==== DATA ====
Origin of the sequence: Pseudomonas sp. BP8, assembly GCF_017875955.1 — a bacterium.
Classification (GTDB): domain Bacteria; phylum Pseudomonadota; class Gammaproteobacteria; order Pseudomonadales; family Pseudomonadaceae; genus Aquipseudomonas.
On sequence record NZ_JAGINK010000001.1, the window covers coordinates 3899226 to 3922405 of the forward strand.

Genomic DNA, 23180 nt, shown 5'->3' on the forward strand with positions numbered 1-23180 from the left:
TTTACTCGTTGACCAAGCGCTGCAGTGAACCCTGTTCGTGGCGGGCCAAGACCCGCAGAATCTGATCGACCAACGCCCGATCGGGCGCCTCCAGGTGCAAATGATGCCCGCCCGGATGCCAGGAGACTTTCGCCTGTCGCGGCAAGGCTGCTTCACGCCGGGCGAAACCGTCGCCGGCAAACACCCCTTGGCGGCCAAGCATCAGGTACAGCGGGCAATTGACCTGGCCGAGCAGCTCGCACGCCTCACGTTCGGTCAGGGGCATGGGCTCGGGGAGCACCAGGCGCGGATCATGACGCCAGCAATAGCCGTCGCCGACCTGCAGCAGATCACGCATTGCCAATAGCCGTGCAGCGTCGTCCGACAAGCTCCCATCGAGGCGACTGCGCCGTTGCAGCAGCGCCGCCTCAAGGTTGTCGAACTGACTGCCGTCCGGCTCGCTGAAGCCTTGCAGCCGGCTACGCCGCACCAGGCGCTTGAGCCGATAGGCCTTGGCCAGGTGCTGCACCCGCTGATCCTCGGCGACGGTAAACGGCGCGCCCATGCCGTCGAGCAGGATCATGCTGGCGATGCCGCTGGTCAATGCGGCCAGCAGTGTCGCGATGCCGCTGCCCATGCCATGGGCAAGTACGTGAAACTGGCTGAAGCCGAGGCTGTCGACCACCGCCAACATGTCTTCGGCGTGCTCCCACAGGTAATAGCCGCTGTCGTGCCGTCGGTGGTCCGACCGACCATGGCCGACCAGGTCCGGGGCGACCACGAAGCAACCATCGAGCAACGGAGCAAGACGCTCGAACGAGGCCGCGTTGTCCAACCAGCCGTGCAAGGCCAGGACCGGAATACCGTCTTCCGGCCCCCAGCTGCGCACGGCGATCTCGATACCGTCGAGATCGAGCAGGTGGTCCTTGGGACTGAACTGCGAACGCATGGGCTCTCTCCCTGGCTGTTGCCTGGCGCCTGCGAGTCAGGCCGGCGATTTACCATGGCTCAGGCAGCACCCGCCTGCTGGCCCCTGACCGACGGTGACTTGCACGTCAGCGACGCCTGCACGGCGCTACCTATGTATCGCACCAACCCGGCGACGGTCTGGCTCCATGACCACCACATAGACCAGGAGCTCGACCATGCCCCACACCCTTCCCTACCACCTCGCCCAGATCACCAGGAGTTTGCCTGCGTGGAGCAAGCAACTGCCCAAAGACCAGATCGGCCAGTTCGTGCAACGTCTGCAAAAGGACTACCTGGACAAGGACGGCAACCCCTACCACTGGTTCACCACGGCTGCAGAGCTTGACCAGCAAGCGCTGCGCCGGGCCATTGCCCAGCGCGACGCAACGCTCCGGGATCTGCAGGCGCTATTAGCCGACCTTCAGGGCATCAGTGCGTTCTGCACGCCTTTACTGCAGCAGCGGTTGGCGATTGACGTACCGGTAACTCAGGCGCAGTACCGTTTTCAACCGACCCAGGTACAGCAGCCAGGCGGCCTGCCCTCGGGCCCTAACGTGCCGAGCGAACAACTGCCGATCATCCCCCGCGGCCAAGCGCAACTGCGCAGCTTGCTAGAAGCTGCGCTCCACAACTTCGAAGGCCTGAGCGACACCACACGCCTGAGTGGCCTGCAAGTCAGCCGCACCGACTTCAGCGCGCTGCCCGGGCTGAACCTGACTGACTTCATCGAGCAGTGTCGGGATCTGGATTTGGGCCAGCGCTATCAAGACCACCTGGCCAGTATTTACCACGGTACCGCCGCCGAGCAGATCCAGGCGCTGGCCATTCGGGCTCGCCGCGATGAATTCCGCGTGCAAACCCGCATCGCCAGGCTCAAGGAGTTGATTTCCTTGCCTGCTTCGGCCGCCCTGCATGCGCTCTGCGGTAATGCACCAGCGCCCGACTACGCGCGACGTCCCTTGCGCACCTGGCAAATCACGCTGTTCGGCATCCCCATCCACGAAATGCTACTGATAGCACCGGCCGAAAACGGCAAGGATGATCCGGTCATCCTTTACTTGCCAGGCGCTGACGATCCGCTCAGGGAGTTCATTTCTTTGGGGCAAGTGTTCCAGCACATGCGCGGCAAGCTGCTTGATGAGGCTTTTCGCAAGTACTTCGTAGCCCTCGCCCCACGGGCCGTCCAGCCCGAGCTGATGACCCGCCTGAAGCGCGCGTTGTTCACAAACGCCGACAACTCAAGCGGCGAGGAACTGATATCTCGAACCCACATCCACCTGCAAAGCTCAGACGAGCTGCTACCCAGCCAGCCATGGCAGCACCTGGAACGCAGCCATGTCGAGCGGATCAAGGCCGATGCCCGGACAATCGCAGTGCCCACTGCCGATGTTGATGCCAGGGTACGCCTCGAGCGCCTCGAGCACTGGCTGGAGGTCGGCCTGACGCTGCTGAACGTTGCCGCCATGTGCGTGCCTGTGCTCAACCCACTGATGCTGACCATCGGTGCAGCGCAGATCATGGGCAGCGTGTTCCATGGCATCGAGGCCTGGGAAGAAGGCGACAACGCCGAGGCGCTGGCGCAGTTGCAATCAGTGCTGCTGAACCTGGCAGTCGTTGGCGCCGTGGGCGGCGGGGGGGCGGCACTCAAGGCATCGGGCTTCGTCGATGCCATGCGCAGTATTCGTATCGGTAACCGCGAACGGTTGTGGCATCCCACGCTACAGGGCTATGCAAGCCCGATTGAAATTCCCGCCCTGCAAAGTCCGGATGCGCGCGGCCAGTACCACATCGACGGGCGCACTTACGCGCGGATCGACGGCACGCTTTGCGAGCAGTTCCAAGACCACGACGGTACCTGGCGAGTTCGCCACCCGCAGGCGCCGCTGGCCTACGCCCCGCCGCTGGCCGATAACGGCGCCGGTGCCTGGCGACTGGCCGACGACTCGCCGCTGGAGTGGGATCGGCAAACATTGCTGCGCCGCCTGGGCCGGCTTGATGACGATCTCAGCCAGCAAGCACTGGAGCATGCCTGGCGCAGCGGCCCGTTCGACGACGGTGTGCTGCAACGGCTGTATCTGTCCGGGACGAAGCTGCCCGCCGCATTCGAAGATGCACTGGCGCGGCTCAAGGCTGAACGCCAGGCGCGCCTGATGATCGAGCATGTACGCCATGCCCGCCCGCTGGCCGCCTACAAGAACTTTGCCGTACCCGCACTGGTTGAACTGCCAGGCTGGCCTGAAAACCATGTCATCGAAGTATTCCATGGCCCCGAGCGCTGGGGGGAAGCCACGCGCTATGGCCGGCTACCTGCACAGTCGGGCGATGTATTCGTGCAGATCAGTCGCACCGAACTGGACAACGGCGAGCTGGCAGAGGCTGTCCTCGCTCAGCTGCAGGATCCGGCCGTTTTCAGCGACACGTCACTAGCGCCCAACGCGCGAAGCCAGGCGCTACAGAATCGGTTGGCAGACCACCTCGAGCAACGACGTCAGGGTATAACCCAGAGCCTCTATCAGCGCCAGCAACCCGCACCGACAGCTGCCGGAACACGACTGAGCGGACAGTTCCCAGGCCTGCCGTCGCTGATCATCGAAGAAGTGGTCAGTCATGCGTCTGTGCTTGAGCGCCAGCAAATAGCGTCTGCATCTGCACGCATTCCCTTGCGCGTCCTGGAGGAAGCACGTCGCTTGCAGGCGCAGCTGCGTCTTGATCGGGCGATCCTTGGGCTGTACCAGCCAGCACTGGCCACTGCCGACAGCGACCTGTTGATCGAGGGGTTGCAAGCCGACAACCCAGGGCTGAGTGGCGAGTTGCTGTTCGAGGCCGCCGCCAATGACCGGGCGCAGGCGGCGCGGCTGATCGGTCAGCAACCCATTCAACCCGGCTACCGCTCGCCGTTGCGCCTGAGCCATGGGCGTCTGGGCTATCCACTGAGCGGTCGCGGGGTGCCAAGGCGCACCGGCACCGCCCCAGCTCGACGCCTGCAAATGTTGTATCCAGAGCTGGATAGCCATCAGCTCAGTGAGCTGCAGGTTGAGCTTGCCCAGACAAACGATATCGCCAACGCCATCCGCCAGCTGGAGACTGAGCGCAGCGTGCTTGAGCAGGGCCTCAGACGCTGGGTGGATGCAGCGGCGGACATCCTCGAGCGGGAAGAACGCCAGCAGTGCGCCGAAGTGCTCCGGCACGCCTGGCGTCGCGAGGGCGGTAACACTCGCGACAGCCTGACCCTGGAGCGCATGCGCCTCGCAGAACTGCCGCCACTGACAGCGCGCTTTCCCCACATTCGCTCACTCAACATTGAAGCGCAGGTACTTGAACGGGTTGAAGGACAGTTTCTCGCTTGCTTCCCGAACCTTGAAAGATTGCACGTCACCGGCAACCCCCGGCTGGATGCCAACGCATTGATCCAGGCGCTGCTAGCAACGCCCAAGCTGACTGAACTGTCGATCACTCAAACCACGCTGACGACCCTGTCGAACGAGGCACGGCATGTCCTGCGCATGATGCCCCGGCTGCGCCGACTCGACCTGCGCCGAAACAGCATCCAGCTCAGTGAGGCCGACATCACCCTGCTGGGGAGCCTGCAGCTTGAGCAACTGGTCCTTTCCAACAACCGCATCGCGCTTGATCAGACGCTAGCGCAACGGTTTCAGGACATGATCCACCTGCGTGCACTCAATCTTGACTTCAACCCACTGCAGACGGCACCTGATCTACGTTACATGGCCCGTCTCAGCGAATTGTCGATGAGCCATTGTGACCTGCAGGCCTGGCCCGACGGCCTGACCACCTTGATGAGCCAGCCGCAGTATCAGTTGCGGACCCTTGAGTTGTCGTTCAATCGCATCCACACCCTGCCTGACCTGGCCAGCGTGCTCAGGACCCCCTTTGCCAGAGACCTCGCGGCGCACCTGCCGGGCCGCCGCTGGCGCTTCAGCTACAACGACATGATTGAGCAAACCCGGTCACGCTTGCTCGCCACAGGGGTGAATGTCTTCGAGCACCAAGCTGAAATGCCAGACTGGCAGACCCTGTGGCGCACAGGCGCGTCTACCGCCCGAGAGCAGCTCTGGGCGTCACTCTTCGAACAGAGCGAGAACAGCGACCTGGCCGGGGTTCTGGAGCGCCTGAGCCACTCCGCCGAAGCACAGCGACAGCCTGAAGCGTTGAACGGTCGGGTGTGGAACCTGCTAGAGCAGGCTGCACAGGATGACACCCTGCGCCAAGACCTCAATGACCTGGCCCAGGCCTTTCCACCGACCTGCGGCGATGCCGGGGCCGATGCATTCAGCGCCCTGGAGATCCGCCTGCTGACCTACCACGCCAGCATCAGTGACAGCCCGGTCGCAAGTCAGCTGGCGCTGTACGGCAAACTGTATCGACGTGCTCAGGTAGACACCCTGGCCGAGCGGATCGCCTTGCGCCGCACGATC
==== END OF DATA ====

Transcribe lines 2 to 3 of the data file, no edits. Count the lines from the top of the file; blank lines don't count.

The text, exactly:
Classification (GTDB): domain Bacteria; phylum Pseudomonadota; class Gammaproteobacteria; order Pseudomonadales; family Pseudomonadaceae; genus Aquipseudomonas.
On sequence record NZ_JAGINK010000001.1, the window covers coordinates 3899226 to 3922405 of the forward strand.